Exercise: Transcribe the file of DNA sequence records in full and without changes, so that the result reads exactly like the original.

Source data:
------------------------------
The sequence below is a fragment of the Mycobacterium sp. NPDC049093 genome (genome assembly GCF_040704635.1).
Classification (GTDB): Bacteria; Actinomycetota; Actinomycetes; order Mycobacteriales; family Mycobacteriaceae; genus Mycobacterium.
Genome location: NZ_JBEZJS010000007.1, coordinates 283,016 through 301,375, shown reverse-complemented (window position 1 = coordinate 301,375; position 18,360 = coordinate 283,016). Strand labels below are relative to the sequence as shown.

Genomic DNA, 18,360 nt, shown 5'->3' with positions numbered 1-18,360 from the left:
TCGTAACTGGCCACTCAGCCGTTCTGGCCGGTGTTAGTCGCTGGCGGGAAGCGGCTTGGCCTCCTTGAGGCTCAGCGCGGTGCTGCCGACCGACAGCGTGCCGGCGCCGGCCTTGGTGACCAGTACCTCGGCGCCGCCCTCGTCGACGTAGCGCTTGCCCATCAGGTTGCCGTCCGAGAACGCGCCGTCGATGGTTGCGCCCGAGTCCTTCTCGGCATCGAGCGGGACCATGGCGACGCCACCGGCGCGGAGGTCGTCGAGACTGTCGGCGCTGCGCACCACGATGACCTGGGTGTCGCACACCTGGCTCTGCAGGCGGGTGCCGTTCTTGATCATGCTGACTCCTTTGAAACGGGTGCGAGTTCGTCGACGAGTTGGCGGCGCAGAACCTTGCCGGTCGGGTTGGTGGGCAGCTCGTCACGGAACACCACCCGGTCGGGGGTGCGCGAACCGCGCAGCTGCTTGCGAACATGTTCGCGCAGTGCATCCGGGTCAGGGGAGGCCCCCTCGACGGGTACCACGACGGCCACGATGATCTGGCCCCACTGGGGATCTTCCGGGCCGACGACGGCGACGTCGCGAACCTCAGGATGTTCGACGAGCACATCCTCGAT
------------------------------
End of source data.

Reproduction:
The sequence below is a fragment of the Mycobacterium sp. NPDC049093 genome (genome assembly GCF_040704635.1).
Classification (GTDB): Bacteria; Actinomycetota; Actinomycetes; order Mycobacteriales; family Mycobacteriaceae; genus Mycobacterium.
Genome location: NZ_JBEZJS010000007.1, coordinates 283,016 through 301,375, shown reverse-complemented (window position 1 = coordinate 301,375; position 18,360 = coordinate 283,016). Strand labels below are relative to the sequence as shown.

Genomic DNA, 18,360 nt, shown 5'->3' with positions numbered 1-18,360 from the left:
TCGTAACTGGCCACTCAGCCGTTCTGGCCGGTGTTAGTCGCTGGCGGGAAGCGGCTTGGCCTCCTTGAGGCTCAGCGCGGTGCTGCCGACCGACAGCGTGCCGGCGCCGGCCTTGGTGACCAGTACCTCGGCGCCGCCCTCGTCGACGTAGCGCTTGCCCATCAGGTTGCCGTCCGAGAACGCGCCGTCGATGGTTGCGCCCGAGTCCTTCTCGGCATCGAGCGGGACCATGGCGACGCCACCGGCGCGGAGGTCGTCGAGACTGTCGGCGCTGCGCACCACGATGACCTGGGTGTCGCACACCTGGCTCTGCAGGCGGGTGCCGTTCTTGATCATGCTGACTCCTTTGAAACGGGTGCGAGTTCGTCGACGAGTTGGCGGCGCAGAACCTTGCCGGTCGGGTTGGTGGGCAGCTCGTCACGGAACACCACCCGGTCGGGGGTGCGCGAACCGCGCAGCTGCTTGCGAACATGTTCGCGCAGTGCATCCGGGTCAGGGGAGGCCCCCTCGACGGGTACCACGACGGCCACGATGATCTGGCCCCACTGGGGATCTTCCGGGCCGACGACGGCGACGTCGCGAACCTCAGGATGTTCGACGAGCACATCCTCGAT